eBay Agrees to $3 Million Fine Due to Harassment of Massachusetts Couple
As part of a deferred prosecution agreement, eBay will pay $3 million in fines to dismiss criminal charges of harassment, which involved employees sending a Massachusetts couple threatening messages, as well as boxes with live spiders, cockroaches, and other sinister items.
In August 2019, eBay employees began targeting David and Ina Steiner, cofounders and editors of EcommerceBytes—a newsletter and blog that covers the ecommerce industry. These employees included members of the C-suite: David Harville, former director of global resiliency; Jim Baugh, former senior director of safety and security; and five other employees who were on eBay’s security team.
According to the lawsuit the Steiners filed, eBay’s leadership in August 2019 was “increasingly enraged” by what they thought was negative coverage of the company in the blog. eBay’s security staff, including Baugh, was tasked with stopping the negative coverage, allegedly at any cost.
The Steiners became the target of an intimidation campaign, with Ina Steiner receiving threatening messages on Twitter. The couple also received package deliveries that contained live spiders, cockroaches, a bloody pig mask, and a funeral wreath. David Steiner received a book on how to deal with grief when a spouse dies.
Baugh and other members of the security team flew from California, where eBay is headquartered, to Massachusetts and began stalking the Steiners. Other employees continued to stalk the couple online and posted their home address on websites like Craigslist, along with invitations for readers to visit the address for sex parties or yard sales at all hours. Ina Steiner also began receiving odd emails from senders that included an irritable bowel syndrome patient support group and the Communist Party of the United States.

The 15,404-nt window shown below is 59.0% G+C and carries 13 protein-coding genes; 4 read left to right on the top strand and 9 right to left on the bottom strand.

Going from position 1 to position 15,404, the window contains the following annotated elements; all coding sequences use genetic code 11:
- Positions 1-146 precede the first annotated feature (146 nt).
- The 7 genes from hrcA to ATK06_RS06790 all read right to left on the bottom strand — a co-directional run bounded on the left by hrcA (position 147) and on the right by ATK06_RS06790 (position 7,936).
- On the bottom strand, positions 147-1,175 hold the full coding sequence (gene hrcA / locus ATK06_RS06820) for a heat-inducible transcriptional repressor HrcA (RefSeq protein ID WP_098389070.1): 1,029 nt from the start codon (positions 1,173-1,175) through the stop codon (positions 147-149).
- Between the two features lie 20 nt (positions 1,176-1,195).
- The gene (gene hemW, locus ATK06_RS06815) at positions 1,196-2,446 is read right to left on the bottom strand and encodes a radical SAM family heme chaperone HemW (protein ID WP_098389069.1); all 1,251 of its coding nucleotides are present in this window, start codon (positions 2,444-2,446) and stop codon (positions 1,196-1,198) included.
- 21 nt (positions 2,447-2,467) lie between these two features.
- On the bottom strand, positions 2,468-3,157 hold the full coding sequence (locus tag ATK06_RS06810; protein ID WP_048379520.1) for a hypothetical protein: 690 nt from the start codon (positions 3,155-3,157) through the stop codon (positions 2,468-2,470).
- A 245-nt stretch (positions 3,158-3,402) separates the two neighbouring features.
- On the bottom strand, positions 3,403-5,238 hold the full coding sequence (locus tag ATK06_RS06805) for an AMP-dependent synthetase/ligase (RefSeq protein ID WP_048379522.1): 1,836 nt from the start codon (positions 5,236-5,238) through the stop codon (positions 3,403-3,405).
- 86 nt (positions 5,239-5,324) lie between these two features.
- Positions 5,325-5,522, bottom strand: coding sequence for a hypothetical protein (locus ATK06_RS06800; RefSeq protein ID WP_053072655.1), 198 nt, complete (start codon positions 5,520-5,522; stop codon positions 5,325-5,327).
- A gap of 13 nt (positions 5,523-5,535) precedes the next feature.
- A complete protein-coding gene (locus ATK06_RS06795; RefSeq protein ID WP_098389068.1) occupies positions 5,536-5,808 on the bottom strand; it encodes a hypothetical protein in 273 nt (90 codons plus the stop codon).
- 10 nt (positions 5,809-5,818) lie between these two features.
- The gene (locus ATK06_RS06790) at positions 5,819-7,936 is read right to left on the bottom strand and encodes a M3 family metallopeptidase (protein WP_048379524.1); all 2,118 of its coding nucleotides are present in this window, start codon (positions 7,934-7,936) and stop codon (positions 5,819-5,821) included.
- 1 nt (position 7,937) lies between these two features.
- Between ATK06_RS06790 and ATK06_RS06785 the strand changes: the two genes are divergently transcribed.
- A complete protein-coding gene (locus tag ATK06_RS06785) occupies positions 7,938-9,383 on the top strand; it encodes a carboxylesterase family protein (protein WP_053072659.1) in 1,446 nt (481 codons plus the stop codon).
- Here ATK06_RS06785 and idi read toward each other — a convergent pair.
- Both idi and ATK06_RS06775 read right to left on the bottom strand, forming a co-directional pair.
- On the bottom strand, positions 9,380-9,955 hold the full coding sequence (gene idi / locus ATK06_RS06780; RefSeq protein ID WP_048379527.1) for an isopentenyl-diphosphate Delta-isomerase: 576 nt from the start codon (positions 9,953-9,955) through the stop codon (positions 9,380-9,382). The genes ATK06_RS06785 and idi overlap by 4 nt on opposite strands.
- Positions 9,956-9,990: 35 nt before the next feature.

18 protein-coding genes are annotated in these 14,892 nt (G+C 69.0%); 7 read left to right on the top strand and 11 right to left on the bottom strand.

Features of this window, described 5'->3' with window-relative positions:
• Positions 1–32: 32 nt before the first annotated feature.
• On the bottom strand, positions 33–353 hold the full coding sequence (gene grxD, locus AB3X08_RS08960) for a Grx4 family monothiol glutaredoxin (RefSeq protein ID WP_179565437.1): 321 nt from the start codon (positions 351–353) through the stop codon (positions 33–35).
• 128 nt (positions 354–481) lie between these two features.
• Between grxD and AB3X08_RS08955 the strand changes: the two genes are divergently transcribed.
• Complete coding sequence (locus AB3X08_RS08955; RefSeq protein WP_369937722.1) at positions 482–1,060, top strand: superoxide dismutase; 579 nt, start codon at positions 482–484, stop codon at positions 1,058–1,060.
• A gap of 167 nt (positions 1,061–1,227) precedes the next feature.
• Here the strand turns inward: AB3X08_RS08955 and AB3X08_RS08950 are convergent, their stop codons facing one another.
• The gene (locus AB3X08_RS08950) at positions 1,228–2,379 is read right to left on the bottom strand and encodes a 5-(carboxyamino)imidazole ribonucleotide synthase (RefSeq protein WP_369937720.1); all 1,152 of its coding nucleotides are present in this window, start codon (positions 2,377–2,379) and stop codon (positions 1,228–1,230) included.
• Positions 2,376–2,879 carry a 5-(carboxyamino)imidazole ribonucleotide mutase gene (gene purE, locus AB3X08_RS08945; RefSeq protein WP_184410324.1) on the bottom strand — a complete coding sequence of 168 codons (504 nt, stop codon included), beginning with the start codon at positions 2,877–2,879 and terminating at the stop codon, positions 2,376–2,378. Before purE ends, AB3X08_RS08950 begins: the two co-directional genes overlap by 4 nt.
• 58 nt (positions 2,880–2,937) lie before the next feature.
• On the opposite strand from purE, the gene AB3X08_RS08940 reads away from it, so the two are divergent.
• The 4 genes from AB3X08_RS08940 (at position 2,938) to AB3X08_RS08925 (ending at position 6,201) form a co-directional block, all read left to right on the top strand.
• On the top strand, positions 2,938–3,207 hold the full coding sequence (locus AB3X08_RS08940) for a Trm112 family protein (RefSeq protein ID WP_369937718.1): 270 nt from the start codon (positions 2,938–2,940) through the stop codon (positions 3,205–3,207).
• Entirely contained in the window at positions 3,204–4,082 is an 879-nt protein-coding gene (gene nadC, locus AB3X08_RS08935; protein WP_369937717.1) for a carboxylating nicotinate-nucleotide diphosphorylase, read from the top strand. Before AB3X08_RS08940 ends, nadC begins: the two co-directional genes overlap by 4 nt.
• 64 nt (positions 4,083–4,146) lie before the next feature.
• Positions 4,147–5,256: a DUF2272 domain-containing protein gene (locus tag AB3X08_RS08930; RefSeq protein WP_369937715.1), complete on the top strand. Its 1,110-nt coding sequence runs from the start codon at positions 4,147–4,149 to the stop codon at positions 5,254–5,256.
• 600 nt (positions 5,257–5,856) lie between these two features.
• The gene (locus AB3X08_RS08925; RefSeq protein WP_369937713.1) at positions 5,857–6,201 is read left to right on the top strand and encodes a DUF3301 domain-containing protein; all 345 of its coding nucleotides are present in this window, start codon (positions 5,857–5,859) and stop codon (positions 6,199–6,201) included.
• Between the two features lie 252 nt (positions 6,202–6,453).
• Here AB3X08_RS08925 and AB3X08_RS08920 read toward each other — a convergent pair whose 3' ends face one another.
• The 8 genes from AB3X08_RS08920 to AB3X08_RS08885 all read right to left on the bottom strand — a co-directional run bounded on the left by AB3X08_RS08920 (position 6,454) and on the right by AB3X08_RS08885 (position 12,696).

In 2022, Baugh was sentenced to serve almost five years in prison for his involvement in the harassment campaign. Harville was given a two-year prison sentence.
Then-CEO Devin Wenig, who had told Baugh that he wanted Ina Steiner “taken down,” denied knowledge or involvement in the scheme and his lawyers said the message was misunderstood, with Wenig only intending for lawful actions against the couple. Wenig resigned in 2019.
The case against the larger company includes charges of stalking through interstate travel, stalking through electronic communications services, witness tampering, and obstruction of justice. The U.S. Department of Justice announced on 11 January that eBay entered into a deferred prosecution agreement. As part of the agreement, the company will admit to the relevant facts of the case and pay a maximum fine of $3 million.
Along with the monetary penalty, eBay must also retain an independent corporate compliance monitor for three years—the monitor is tasked with ensuring the company complies with the terms of the agreement and federal laws.
If eBay violates the agreement, the DOJ will resume prosecuting the company on the six felony charges.